Thursday, December 15, 2011

Adding more file formats

As you can see in my 'screensos' source forge project, I have been very active over the last few months.

I have lately added support for png files in FilePng and xml files in FileXml.
I am adding a lot of formats to make use of them in various sub projects.

I have also done a lot of refactoring and tweaking of existing components.
I know that Screens is lacking a lot of documentation. Because I am still in the development stage, I am focusing on the development since the documentation can be added later. It does keep this project under the radar (which I can see just from the page views) but I am fine with that since its not in a usable form anyway at the moment.

Wednesday, September 28, 2011

Drawing text works

Drawing text now works very nicely.

I have a utility fontray_mk to take any MacOS font and convert it into a C file containing the font data. Then I can easily use any font by just compiling it and passing its buffer into DataFontrayDraw function.

I have uploaded the changes regularly to source forge (ScreensOS).

Sunday, September 18, 2011

Font handling

Just uploaded last night the UtilFontray component that allows me to easily capture any MacOS font and store it as an embedded bitmap font format. I am now working on the code to draw the bitmap font format and then I will be complete for an initial drawing scenario of fills, frames, bitmaps and text.

Friday, August 19, 2011

Casting power

One of the great advantages in dynamic casting is that you can move between capabilities of any object with any one of its handles.

UIWindow * pWindow = UIWindowNew();
UIElement * pElement = UIElementCast(pWindow);
pWindow = UIWindowCast(pElement);

You can see how I can move from the element to the window to the element easily and safe.
This simplifies code a lot since I don't have to pass objects down the pipe.
Its a lot like a C++ dynamic_cast call but in ANSI C!

It makes the components that I have to write small and simple.

Tuesday, August 16, 2011

Power without a manual

I am waiting for september before I buy an iPad to allow my brother to draw graphics for the game.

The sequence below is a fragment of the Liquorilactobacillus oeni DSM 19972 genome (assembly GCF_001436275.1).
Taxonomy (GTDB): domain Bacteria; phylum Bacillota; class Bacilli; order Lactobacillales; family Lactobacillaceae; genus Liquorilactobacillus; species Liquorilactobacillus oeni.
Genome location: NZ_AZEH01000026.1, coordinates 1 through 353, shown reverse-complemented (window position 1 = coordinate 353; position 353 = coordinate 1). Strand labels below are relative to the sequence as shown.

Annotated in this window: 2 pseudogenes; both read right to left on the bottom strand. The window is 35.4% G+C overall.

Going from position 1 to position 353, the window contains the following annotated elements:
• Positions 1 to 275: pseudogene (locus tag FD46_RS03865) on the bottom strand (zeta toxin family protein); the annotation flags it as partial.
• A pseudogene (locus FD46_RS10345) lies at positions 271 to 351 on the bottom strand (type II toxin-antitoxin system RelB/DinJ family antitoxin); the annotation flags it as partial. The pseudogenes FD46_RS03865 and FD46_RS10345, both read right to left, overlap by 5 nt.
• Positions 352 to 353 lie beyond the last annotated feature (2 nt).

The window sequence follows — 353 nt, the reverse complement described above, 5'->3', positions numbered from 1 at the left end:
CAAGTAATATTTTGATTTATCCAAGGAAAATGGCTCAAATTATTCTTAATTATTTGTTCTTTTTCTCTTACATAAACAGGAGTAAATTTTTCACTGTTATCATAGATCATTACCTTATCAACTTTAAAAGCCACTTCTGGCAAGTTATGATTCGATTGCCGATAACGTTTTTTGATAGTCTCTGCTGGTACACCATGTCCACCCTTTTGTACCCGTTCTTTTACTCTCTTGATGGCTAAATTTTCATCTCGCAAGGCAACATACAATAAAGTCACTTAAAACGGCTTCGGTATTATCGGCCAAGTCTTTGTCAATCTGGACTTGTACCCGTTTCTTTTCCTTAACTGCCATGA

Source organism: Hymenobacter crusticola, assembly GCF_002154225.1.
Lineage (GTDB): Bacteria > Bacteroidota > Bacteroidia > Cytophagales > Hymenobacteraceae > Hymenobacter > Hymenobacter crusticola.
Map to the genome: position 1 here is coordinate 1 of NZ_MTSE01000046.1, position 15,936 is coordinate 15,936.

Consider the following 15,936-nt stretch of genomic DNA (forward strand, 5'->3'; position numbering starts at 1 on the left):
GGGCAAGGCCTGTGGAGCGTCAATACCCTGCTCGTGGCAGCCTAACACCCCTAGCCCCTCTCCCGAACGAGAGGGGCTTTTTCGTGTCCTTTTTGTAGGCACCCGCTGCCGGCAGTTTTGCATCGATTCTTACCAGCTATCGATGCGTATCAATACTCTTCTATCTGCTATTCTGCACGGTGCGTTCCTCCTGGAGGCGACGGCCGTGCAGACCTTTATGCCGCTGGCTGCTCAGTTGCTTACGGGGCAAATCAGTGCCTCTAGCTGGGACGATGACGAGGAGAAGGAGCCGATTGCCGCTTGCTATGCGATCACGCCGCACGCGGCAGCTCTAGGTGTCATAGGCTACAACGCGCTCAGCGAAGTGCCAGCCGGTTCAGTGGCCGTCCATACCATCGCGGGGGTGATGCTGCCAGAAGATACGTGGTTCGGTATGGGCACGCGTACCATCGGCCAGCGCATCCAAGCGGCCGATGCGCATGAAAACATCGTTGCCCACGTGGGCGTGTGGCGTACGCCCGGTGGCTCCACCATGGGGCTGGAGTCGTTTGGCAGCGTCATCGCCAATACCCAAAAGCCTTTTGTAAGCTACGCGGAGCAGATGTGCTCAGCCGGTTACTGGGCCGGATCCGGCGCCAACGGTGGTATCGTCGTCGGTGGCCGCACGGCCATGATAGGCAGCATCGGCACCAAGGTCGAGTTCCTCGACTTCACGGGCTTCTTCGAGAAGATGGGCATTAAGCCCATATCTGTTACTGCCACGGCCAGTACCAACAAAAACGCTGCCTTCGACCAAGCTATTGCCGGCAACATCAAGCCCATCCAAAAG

In the meanwhile I am fixing code bugs, rewriting components and adding new components into the mix.

It is taking me a while to get used to the power of association relationships. Everyone is more or less used to inheritance and containment relationships. Association relationships is not used very much at all even in high level languages. So its not like I can use the web to find out what oppertunities are available for me. I have to find them out one at a time.

Friday, August 05, 2011

Component C Extensions

Using Extensions in Component C makes it so easy to have separation of concerns.

Here is code how to start a specific application component:

- (void)viewDidLoad {
    [super viewDidLoad];
    /* Link application to ios view */
    UIAppComponent->pExtension = IOSViewComponent;
    /* Link ios view to engine */
    IOSViewComponent->pExtension = MyGameComponent;
    /* Start the application and set up the view handle */
    self.view = (id) IOSViewHandle(IOSViewCast(UIAppStart()));

The second line links the IOS platform specific implementation to the application engine.
The third line links the game component to the IOS platform.
The fourth line starts the application and links the view to the controller.

Neither the application component or the game  are aware of the platform it is running on.
And the platform does not know what game is running.

This is a separation of concerns and allows me to port code to run on the mac and then run it on the simulator without having to modify the game code itself in any way.

Note that the application component creates the object and does not need to be passed the platform or game to run. It all works behind the scenes and that is the way it should be done.

Thursday, August 04, 2011

Great Progress


As you can see by my source forge status, I have working on the Screens components for quite a while. I am playing around with a simple game for the iPhone to test and write new components. I have finished an initial version of the application but I still lack some good graphics that I need to import before I can publish it to the AppStore. It was written using only Component C components. The game is really simple but I just wanted something to try out to test the AppStore process.

I have uploaded all the components to source forge anyway as I progress.

Sunday, May 22, 2011

Event notifications

I have been active on my ScreensOS project. I did another refactoring of the components and made it simpler to understand and easier to send notifications.

To register for an event:

CoreEventRegister(pObject, CoreNodeComponent, CORE_NODE_EVENT_MOVE, MyMoveCallback);

To send an event:

CoreEventNotify(pObject, CoreNodeComponent, CORE_NODE_EVENT_MOVE);

The advantage of this design is that each message is unique per component. No need to have selectors or string hashes. Each component just defines an enum of messages either public or private.

You can also send asynchronous messages using CoreEventNotifyAsync which doubles as a timer delay if the delayInMilliseconds parameter is non zero.

Sunday, May 01, 2011

Xml first alpha works

Great! FileXml parser works combined with FileChunk and FileToken.

However there is a bug in detaching objects when inside a destroy handler message. I will work on this bug next.